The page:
Date published: 2012-08-07

Extra Content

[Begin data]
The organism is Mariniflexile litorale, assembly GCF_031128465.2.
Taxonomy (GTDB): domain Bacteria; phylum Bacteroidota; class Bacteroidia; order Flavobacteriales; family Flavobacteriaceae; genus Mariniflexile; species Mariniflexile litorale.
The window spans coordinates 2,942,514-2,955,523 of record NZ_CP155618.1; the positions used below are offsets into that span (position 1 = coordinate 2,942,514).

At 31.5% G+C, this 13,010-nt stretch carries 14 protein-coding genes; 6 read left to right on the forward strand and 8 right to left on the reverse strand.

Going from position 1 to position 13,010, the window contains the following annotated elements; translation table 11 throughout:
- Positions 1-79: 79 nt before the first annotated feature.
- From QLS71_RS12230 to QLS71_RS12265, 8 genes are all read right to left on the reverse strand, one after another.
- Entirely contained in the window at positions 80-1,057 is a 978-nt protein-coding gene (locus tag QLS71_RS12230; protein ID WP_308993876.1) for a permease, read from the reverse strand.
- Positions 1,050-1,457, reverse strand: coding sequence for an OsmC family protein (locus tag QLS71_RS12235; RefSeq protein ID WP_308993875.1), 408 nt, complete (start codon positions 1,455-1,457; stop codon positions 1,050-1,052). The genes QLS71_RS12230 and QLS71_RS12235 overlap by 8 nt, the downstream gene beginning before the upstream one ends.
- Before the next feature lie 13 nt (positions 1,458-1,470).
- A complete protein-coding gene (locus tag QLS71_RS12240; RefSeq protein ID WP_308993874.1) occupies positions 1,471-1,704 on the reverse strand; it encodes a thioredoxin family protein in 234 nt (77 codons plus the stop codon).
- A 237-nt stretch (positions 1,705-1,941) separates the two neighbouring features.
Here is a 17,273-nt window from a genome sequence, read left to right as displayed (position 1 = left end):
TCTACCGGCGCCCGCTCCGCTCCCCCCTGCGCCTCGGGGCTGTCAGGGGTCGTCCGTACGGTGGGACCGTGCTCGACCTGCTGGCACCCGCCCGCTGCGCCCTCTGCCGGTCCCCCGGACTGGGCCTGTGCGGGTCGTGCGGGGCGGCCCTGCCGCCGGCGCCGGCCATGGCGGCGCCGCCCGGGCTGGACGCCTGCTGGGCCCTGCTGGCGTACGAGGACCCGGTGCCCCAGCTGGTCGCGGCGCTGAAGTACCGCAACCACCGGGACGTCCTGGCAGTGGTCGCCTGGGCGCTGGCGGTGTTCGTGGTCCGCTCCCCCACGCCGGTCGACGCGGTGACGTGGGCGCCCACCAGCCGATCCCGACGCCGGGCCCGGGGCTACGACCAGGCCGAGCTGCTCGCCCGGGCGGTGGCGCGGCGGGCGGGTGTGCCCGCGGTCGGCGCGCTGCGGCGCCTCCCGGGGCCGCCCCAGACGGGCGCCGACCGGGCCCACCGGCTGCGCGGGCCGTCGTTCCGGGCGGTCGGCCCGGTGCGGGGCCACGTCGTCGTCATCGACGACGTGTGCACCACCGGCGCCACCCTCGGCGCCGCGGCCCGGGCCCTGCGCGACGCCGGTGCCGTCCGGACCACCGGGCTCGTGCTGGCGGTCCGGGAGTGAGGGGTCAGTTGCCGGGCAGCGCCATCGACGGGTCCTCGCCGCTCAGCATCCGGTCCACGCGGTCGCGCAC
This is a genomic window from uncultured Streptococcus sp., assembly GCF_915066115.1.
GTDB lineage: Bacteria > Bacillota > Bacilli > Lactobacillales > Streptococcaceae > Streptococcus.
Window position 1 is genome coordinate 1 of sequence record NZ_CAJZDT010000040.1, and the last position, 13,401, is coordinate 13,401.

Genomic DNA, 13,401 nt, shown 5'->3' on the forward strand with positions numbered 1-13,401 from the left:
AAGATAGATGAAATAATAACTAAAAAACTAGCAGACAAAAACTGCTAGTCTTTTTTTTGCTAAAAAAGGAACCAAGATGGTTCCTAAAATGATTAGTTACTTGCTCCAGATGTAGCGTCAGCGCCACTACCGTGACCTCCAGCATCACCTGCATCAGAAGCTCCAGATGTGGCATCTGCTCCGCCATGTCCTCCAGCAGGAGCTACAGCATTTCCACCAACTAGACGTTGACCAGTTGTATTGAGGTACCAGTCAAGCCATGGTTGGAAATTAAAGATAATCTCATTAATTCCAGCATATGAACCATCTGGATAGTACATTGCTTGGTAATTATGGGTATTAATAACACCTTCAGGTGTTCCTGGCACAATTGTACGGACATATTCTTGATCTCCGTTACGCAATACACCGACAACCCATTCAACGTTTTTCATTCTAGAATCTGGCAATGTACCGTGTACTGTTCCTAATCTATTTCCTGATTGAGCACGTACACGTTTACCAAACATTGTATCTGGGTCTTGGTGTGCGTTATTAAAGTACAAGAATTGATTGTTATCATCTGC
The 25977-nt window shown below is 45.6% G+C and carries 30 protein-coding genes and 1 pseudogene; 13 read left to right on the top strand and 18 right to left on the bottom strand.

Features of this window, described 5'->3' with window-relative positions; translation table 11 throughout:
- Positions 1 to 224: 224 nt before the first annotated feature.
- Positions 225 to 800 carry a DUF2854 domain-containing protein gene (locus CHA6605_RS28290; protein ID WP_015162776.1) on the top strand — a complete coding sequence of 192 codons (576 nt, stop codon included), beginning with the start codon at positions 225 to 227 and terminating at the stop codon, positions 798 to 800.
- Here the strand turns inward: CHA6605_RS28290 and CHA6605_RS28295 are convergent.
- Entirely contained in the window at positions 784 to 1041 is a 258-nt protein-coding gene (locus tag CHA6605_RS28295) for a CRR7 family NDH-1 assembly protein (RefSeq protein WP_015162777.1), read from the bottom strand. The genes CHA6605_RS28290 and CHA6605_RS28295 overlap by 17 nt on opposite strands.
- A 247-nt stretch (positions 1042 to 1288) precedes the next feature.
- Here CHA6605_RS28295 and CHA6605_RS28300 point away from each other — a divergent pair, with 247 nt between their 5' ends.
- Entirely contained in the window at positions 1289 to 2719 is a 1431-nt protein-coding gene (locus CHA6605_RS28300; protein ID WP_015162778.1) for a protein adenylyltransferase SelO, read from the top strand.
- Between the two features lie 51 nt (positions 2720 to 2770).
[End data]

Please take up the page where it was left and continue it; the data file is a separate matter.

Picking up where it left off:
Read from the Book